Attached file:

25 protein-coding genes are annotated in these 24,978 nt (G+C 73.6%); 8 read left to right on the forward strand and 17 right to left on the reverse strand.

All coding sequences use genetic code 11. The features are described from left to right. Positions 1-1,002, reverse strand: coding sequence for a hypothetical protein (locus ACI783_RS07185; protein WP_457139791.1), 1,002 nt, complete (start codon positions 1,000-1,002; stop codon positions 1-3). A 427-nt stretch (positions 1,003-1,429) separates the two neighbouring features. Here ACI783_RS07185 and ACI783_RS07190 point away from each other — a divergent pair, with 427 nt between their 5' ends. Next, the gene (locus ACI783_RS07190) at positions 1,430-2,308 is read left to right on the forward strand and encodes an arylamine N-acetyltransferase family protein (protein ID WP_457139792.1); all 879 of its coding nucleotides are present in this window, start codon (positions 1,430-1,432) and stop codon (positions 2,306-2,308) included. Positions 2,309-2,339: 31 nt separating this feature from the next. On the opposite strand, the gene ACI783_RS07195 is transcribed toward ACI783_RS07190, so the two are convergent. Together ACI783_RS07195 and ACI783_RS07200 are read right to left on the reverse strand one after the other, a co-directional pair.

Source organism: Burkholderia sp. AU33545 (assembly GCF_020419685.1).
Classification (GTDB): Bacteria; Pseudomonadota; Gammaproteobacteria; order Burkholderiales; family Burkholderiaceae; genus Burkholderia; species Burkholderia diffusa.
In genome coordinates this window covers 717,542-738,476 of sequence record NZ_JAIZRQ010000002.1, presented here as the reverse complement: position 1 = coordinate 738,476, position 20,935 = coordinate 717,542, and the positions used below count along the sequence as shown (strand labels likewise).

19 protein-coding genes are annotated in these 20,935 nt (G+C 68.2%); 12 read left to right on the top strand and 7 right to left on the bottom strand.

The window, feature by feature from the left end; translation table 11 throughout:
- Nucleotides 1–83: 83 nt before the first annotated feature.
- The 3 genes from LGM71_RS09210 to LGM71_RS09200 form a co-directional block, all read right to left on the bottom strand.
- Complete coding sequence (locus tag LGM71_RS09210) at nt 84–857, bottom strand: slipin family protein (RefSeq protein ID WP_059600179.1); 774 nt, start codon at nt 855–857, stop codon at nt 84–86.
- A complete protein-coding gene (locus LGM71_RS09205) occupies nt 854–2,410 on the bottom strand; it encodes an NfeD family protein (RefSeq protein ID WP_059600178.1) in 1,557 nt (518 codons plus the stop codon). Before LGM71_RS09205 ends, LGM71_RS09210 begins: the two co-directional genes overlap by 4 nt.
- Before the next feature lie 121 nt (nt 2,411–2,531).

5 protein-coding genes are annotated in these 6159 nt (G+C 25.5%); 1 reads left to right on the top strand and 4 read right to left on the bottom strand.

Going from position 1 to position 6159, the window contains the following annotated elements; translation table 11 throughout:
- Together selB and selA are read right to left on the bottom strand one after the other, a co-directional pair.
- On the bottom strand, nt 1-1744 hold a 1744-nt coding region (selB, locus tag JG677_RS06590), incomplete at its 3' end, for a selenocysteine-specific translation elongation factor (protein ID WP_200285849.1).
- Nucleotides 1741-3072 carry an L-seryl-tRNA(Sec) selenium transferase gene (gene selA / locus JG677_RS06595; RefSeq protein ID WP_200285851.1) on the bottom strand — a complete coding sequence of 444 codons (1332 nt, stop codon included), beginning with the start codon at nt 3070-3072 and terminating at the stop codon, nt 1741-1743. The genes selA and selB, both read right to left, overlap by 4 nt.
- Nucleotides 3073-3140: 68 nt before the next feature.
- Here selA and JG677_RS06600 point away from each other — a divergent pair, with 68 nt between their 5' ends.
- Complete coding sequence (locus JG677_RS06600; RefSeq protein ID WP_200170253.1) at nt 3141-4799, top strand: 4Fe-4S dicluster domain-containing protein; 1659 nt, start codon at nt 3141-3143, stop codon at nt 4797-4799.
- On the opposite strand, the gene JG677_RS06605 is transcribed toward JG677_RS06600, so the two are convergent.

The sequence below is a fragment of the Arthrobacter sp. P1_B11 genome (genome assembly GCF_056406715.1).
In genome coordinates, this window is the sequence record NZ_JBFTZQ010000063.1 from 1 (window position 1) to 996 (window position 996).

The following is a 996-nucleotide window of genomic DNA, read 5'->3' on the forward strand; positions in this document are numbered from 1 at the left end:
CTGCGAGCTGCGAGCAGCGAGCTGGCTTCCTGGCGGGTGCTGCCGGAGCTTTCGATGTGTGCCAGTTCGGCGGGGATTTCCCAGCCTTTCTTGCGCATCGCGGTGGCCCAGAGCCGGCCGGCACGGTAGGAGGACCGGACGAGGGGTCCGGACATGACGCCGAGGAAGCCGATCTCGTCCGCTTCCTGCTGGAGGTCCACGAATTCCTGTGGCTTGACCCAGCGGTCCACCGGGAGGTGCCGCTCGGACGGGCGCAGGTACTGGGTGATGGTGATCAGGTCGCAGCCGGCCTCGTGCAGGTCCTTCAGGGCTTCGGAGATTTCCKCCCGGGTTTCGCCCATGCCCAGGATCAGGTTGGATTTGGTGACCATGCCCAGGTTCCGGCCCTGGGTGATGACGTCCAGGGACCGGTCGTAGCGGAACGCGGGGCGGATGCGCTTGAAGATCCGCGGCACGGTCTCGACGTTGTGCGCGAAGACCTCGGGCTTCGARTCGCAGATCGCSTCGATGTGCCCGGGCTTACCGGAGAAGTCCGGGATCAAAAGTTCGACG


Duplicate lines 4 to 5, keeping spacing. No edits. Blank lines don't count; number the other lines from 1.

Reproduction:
Classification (GTDB): Bacteria; Pseudomonadota; Gammaproteobacteria; order Burkholderiales; family Burkholderiaceae; genus Burkholderia; species Burkholderia diffusa.
In genome coordinates this window covers 717,542-738,476 of sequence record NZ_JAIZRQ010000002.1, presented here as the reverse complement: position 1 = coordinate 738,476, position 20,935 = coordinate 717,542, and the positions used below count along the sequence as shown (strand labels likewise).